Businesses, like individuals, sometimes suffer from too much debt. Taking on the right amount of debt – and at the right time – can mean the difference between a business that struggles and one that succeeds. According to the U.S. Small Business Administration (SBA), roughly 50 percent of small businesses fail within their first five years, largely because of insufficient capital, poor credit arrangements and too much debt.
For most businesses, borrowing makes sense when it is necessary to bolster cash flow or finance growth or expansion. Yet, due to the Great Recession, the last few years have been particularly difficult for small businesses that overextended themselves by borrowing too much money without the capacity to make back what they owe.
Would some of these ailing companies have been better able to avoid onerous debt by making sounder borrowing decisions early on? Possibly. Nonetheless, once creditors are at the door, it’s too late to perform a retroactive financial analysis. In these cases, a small business owner has two ways to deal with debt: try to save the business while attempting to settle outstanding accounts, or allow the business to fail, but with an exit strategy that minimizes the financial consequences.
Save the Business
Obviously, the first option in trying to save a business while managing its debt is taking money out of your own pocket and putting it into your business. This is a calculated risk that probably has failed as many times as it has succeeded, and should only be done if you can justify it as a short-term tactic that promises the likelihood of a long-term payoff.
If you cannot bail out your business with private funds, you need to identify areas where you can reduce costs. Perhaps you can sublease unused space or sell off unused equipment. While shrinking your workforce is not an attractive option, it may be necessary to keep your business alive.
Contact Customers and Suppliers
Stay connected with your customers, and seek out ways to increase your exposure and/or improve your business model, and thus your revenue. Offer your best customers markdowns if they can pay you quicker. You should also contact your suppliers to arrange discounts and/or deferred payments.
Contact every creditor, and advise them of your predicament. Ignoring your lenders can only make matters worse, while tackling a debt problem is easier when you act early. Since it’s in everyone’s interest to find a solution, request that your lenders work with you to lower interest rates, increase your credit line or restructure your repayment options.
If dealing with multiple creditors or collection agencies is taking you away from the more important task of running your business, you can outsource your debt problems to a professional debt-relief company. A reputable firm can negotiate with your creditors on your behalf to settle debts for less than what is owed.
You can consolidate your business loans into one payment, which may reduce monthly costs without negatively affecting your credit. A business debt consolidation loan can allow you to deal with a single creditor, rather than many, and perhaps get a loan with a lower interest rate. The process is best facilitated by a debt consolidation company hired to take responsibility for negotiating the new loan, collecting payments from your business, and paying off your previous creditors. The loan may be unsecured or secured with business assets.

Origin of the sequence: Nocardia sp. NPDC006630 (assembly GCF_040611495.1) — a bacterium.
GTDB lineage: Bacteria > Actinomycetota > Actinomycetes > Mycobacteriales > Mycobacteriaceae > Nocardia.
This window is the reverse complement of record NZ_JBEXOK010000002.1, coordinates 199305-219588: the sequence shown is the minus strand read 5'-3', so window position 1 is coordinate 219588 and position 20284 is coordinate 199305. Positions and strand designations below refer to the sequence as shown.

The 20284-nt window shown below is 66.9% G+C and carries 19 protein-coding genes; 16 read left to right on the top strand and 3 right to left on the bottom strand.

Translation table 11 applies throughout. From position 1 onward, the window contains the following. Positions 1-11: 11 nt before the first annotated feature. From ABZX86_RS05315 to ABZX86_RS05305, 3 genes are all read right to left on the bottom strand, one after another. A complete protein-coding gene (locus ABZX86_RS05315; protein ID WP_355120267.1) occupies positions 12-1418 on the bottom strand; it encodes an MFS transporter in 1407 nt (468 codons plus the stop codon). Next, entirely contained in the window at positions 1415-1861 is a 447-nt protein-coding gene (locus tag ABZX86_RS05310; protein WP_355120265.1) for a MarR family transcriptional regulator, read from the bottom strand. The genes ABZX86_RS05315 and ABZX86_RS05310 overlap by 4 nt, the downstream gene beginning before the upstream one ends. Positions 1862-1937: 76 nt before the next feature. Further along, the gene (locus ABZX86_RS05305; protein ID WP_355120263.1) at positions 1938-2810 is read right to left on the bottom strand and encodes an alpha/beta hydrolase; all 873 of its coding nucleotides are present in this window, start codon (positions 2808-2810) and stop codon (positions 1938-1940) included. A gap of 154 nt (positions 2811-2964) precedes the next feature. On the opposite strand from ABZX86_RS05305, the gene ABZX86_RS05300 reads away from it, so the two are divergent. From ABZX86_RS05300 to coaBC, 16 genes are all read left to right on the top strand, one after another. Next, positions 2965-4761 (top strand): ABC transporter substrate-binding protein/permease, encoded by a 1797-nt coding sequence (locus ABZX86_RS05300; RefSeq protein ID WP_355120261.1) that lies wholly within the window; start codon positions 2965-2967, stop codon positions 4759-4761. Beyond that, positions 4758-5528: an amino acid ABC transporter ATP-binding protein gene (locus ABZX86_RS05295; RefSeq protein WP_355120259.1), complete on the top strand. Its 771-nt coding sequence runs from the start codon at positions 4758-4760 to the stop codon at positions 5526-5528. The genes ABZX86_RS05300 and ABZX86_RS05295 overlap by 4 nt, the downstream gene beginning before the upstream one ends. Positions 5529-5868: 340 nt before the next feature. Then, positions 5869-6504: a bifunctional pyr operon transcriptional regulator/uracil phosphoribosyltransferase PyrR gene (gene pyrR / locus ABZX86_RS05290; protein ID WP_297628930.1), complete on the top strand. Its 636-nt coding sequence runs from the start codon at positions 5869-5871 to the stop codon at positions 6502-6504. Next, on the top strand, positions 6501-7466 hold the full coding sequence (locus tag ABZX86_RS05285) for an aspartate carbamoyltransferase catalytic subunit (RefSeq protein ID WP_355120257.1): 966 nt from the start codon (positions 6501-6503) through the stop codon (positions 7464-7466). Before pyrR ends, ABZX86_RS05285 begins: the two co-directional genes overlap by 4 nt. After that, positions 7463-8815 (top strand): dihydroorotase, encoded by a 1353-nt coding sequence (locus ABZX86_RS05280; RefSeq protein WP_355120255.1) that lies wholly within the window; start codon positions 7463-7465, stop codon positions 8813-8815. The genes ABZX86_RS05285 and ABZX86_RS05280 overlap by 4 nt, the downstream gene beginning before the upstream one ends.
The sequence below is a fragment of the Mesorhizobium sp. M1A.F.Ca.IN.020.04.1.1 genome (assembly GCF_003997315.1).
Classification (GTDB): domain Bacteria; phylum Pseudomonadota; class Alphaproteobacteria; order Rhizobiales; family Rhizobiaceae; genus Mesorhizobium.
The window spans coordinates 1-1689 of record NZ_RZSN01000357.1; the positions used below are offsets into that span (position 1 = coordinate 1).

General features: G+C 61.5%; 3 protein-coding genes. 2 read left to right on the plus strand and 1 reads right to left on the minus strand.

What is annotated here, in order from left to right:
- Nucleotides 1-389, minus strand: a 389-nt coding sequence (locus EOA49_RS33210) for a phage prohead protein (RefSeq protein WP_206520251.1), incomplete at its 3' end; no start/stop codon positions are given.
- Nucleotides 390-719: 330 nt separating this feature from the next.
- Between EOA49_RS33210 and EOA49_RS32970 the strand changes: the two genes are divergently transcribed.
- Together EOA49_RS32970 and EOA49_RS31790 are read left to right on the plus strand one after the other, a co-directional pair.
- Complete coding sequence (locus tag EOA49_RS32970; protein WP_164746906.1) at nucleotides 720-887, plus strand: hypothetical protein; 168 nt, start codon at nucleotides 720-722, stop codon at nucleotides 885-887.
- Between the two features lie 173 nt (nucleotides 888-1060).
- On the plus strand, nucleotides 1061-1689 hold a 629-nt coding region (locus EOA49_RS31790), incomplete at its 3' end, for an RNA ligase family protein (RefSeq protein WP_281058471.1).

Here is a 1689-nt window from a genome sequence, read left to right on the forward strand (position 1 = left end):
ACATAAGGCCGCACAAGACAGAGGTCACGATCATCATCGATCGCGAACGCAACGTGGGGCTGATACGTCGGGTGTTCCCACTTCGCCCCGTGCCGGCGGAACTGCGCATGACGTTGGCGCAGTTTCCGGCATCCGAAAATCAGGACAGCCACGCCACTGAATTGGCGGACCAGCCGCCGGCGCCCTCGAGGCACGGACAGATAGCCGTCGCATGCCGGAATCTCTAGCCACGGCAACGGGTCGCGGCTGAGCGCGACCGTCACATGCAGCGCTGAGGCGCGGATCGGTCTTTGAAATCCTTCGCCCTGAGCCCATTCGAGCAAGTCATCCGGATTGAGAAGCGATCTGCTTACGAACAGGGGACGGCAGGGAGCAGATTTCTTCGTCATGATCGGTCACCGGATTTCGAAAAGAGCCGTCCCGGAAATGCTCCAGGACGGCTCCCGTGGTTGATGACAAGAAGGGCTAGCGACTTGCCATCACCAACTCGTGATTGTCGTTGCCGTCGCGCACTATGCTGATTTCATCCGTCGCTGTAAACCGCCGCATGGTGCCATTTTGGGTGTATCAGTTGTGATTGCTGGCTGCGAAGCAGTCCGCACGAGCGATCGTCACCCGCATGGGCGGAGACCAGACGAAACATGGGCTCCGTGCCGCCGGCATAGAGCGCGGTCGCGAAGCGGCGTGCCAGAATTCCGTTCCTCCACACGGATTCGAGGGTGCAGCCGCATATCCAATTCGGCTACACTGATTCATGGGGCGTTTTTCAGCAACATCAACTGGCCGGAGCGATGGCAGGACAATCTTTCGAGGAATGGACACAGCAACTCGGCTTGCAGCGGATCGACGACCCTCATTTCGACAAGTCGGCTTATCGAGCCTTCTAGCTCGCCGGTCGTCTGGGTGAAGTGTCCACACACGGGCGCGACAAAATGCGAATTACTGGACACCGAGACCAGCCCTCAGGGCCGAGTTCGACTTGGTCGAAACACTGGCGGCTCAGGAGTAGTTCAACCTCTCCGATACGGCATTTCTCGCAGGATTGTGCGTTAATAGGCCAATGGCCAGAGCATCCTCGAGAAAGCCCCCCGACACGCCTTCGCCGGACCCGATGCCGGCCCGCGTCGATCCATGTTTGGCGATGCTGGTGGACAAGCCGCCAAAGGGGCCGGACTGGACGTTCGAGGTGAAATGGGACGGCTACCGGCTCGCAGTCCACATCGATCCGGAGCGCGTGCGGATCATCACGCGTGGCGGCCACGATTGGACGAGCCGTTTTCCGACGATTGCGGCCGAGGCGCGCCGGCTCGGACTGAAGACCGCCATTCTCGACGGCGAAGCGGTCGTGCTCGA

As a last resort, a Chapter 11 bankruptcy is a route you can take to salvage a company, especially if the business’s debt challenges are temporary and the company is otherwise viable. Bankruptcy is an expensive and complex process, requiring the services of an experienced bankruptcy attorney, but it may be an option for reducing your business debt burden. If your business has assets that are worth less than your debt, bankruptcy may allow you to pay only what the assets are worth and not the entire balance due.
Allow the Business to Fail
If your business is on life support with debts that cannot be managed, it may be time to think about an orderly shutdown. Simply locking the doors and walking away is a risky choice; you may be sued by creditors who can go after your personal assets.
Sell the Business
Your first option might be trying to sell your business to pay off your lenders. Dealing with one buyer is usually easier than selling off assets, and a sale may free you from future obligations, once you have repaid your creditors. However, if your business has more debts than assets, you may not be able to find a buyer.
Your next option would be to liquidate the business and negotiate with your creditors for the distribution of its assets. Most lenders will accept settlement for less than a debt’s full balance, because litigation is expensive and forcing you into bankruptcy would mean they could receive even less.
Remember, if you have personally guaranteed a business debt — many lenders require that a small business owner take on personal responsibility for loans or lines of credit — you will still be liable for those obligations, unless freed by your creditors.
As a last resort, you can declare a Chapter 7 business bankruptcy, turning over the business to the bankruptcy trustee who will sell its assets, go after any outstanding accounts receivable, pay owed taxes, and distribute any remaining funds to creditors.
Chapter 7 personal bankruptcy eliminates any personally guaranteed business debts. This will allow you to make a clean break from a failed business, although your personal credit rating will be impacted negatively for seven years.